2) ???moss??? what moss ??? If you have sphagnum moss in the frog's enclosure ( as many big box pet chains do ) remove it asap as it can cause intestinal blockage if ingested accidently

    3) be sure he is warm enough !

    Plain white paper towel can be used for substrate / dampened w de-chlorinated water temporarily or permanently

    I'll get a picture of him tonight when he comes out.

    As for the humidity I suppose my dial could be wrong, I'm using one of those crappy exo terra compass looking ones. But I feel almost like humidity may be too high as today I woke up and had to clean white fuzz from some of the decorations.

    He does have a rather large bowl in his tank and I can tell he is using it because in the morning before I change it I can see some of the substrate in it.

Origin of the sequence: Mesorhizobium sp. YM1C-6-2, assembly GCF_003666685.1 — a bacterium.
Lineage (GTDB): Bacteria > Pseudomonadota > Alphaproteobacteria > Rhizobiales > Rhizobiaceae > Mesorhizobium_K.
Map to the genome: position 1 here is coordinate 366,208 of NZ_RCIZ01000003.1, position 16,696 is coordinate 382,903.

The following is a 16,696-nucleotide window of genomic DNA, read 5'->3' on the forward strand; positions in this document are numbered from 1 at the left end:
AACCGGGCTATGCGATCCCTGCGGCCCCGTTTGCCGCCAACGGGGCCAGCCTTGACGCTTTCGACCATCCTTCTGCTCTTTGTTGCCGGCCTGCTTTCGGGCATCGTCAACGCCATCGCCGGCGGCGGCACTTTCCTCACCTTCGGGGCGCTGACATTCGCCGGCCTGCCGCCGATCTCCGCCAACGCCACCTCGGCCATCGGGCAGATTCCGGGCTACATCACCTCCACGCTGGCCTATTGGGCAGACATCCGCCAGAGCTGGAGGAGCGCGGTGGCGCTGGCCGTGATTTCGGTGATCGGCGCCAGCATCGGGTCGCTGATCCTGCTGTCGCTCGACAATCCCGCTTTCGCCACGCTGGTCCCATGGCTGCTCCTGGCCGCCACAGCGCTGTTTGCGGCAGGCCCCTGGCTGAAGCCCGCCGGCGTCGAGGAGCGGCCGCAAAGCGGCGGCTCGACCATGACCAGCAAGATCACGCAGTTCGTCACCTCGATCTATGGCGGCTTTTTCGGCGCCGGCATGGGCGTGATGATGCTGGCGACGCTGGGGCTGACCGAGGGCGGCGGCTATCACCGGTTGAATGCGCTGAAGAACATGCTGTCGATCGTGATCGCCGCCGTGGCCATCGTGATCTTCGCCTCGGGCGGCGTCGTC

As for the moss, I know it can cause impaction if accidentally ingested but he is only fed with feeder tongs so I just assumed it wouldn't be an issue? I may just switch it out anyways because the only reason I was using it as for extra humidity.

    Also a few follow up questions:

    Could he be hiding under the moss because he doesn't feel secure enough in the plants I have in his tank? Would it be worth purchasing a hide that sticks higher up in the tank?

    Are there visual signs I could look for to judge is humidity is correct until I am able to purchase a digital hygrometer?

    Thank you very much for the advice!

  5. #4
    Super Moderator Heatheranne's Avatar
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    Default Neon green spot on Whites Tree Frogs head.

    ... Waiting to see pics.
    https://m.facebook.com/photo.php?fbid=10203589094112277&id=1363241107&set =a.1434844115446.2055312.1363241107&source=11&ref= bookmark

  6. #5
    100+ Post Member elly's Avatar
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    Default Re: Neon green spot on Whites Tree Frogs head.